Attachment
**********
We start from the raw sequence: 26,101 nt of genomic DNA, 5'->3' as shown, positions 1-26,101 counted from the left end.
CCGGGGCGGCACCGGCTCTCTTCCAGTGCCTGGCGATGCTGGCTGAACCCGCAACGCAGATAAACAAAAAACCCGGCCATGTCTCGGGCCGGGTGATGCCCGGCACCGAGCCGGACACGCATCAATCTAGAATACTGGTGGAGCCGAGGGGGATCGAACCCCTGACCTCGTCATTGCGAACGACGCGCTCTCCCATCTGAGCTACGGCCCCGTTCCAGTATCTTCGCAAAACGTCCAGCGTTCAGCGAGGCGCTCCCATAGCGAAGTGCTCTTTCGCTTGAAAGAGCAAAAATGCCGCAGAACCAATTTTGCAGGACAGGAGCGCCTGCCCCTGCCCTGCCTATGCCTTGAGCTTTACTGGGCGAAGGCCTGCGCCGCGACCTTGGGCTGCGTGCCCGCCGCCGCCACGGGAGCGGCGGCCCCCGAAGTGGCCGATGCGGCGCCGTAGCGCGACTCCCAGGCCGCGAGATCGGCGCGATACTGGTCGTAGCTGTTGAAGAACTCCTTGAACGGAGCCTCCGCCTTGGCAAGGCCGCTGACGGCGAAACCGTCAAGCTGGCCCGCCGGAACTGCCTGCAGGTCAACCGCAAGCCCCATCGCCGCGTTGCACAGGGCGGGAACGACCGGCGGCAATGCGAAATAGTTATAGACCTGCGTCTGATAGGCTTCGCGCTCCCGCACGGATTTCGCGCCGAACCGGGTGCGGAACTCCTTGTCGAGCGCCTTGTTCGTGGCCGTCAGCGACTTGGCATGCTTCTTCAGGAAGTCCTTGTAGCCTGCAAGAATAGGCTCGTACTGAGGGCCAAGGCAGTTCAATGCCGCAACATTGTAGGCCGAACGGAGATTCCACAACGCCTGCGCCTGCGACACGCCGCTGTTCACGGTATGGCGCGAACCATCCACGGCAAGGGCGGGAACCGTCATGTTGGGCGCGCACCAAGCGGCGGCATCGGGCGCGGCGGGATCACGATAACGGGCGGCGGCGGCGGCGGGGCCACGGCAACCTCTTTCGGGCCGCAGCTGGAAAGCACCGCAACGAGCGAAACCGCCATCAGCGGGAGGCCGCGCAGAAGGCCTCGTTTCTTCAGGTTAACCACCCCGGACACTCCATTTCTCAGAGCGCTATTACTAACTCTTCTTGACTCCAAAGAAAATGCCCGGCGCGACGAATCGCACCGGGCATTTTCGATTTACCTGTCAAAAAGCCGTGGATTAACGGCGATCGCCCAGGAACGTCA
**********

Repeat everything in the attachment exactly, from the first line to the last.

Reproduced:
We start from the raw sequence: 26,101 nt of genomic DNA, 5'->3' as shown, positions 1-26,101 counted from the left end.
CCGGGGCGGCACCGGCTCTCTTCCAGTGCCTGGCGATGCTGGCTGAACCCGCAACGCAGATAAACAAAAAACCCGGCCATGTCTCGGGCCGGGTGATGCCCGGCACCGAGCCGGACACGCATCAATCTAGAATACTGGTGGAGCCGAGGGGGATCGAACCCCTGACCTCGTCATTGCGAACGACGCGCTCTCCCATCTGAGCTACGGCCCCGTTCCAGTATCTTCGCAAAACGTCCAGCGTTCAGCGAGGCGCTCCCATAGCGAAGTGCTCTTTCGCTTGAAAGAGCAAAAATGCCGCAGAACCAATTTTGCAGGACAGGAGCGCCTGCCCCTGCCCTGCCTATGCCTTGAGCTTTACTGGGCGAAGGCCTGCGCCGCGACCTTGGGCTGCGTGCCCGCCGCCGCCACGGGAGCGGCGGCCCCCGAAGTGGCCGATGCGGCGCCGTAGCGCGACTCCCAGGCCGCGAGATCGGCGCGATACTGGTCGTAGCTGTTGAAGAACTCCTTGAACGGAGCCTCCGCCTTGGCAAGGCCGCTGACGGCGAAACCGTCAAGCTGGCCCGCCGGAACTGCCTGCAGGTCAACCGCAAGCCCCATCGCCGCGTTGCACAGGGCGGGAACGACCGGCGGCAATGCGAAATAGTTATAGACCTGCGTCTGATAGGCTTCGCGCTCCCGCACGGATTTCGCGCCGAACCGGGTGCGGAACTCCTTGTCGAGCGCCTTGTTCGTGGCCGTCAGCGACTTGGCATGCTTCTTCAGGAAGTCCTTGTAGCCTGCAAGAATAGGCTCGTACTGAGGGCCAAGGCAGTTCAATGCCGCAACATTGTAGGCCGAACGGAGATTCCACAACGCCTGCGCCTGCGACACGCCGCTGTTCACGGTATGGCGCGAACCATCCACGGCAAGGGCGGGAACCGTCATGTTGGGCGCGCACCAAGCGGCGGCATCGGGCGCGGCGGGATCACGATAACGGGCGGCGGCGGCGGCGGGGCCACGGCAACCTCTTTCGGGCCGCAGCTGGAAAGCACCGCAACGAGCGAAACCGCCATCAGCGGGAGGCCGCGCAGAAGGCCTCGTTTCTTCAGGTTAACCACCCCGGACACTCCATTTCTCAGAGCGCTATTACTAACTCTTCTTGACTCCAAAGAAAATGCCCGGCGCGACGAATCGCACCGGGCATTTTCGATTTACCTGTCAAAAAGCCGTGGATTAACGGCGATCGCCCAGGAACGTCA